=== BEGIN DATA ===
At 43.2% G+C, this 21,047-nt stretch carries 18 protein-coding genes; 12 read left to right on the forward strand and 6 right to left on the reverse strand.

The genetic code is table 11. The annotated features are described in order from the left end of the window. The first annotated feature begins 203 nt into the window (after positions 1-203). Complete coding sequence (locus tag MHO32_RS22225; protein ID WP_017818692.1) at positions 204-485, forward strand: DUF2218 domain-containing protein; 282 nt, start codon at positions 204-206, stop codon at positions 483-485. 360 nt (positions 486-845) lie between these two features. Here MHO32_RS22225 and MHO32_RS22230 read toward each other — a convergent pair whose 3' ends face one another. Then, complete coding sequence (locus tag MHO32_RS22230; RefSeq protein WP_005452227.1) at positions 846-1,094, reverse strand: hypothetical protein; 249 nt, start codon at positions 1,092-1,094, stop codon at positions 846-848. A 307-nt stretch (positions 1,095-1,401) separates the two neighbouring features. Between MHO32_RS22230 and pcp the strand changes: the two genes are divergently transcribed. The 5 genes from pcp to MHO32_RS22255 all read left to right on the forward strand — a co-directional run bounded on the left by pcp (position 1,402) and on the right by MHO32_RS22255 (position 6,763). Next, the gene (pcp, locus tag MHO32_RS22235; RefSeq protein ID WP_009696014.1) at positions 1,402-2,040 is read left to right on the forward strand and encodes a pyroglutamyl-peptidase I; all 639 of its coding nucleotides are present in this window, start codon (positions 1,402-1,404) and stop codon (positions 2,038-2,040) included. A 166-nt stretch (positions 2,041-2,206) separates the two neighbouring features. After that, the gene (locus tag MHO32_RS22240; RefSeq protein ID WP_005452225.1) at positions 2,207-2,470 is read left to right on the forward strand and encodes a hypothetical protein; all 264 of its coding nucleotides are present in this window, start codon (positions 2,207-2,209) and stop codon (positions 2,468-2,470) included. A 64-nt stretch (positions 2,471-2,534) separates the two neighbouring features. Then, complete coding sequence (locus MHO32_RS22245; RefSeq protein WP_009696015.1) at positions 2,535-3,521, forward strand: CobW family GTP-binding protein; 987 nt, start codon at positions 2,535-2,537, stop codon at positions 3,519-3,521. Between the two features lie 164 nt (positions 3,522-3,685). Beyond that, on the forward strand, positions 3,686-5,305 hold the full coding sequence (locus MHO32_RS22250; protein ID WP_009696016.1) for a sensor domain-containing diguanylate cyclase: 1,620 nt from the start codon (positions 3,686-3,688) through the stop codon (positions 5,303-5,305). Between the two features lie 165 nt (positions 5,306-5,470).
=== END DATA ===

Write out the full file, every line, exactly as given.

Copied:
At 43.2% G+C, this 21,047-nt stretch carries 18 protein-coding genes; 12 read left to right on the forward strand and 6 right to left on the reverse strand.

The genetic code is table 11. The annotated features are described in order from the left end of the window. The first annotated feature begins 203 nt into the window (after positions 1-203). Complete coding sequence (locus tag MHO32_RS22225; protein ID WP_017818692.1) at positions 204-485, forward strand: DUF2218 domain-containing protein; 282 nt, start codon at positions 204-206, stop codon at positions 483-485. 360 nt (positions 486-845) lie between these two features. Here MHO32_RS22225 and MHO32_RS22230 read toward each other — a convergent pair whose 3' ends face one another. Then, complete coding sequence (locus tag MHO32_RS22230; RefSeq protein WP_005452227.1) at positions 846-1,094, reverse strand: hypothetical protein; 249 nt, start codon at positions 1,092-1,094, stop codon at positions 846-848. A 307-nt stretch (positions 1,095-1,401) separates the two neighbouring features. Between MHO32_RS22230 and pcp the strand changes: the two genes are divergently transcribed. The 5 genes from pcp to MHO32_RS22255 all read left to right on the forward strand — a co-directional run bounded on the left by pcp (position 1,402) and on the right by MHO32_RS22255 (position 6,763). Next, the gene (pcp, locus tag MHO32_RS22235; RefSeq protein ID WP_009696014.1) at positions 1,402-2,040 is read left to right on the forward strand and encodes a pyroglutamyl-peptidase I; all 639 of its coding nucleotides are present in this window, start codon (positions 1,402-1,404) and stop codon (positions 2,038-2,040) included. A 166-nt stretch (positions 2,041-2,206) separates the two neighbouring features. After that, the gene (locus tag MHO32_RS22240; RefSeq protein ID WP_005452225.1) at positions 2,207-2,470 is read left to right on the forward strand and encodes a hypothetical protein; all 264 of its coding nucleotides are present in this window, start codon (positions 2,207-2,209) and stop codon (positions 2,468-2,470) included. A 64-nt stretch (positions 2,471-2,534) separates the two neighbouring features. Then, complete coding sequence (locus MHO32_RS22245; RefSeq protein WP_009696015.1) at positions 2,535-3,521, forward strand: CobW family GTP-binding protein; 987 nt, start codon at positions 2,535-2,537, stop codon at positions 3,519-3,521. Between the two features lie 164 nt (positions 3,522-3,685). Beyond that, on the forward strand, positions 3,686-5,305 hold the full coding sequence (locus MHO32_RS22250; protein ID WP_009696016.1) for a sensor domain-containing diguanylate cyclase: 1,620 nt from the start codon (positions 3,686-3,688) through the stop codon (positions 5,303-5,305). Between the two features lie 165 nt (positions 5,306-5,470).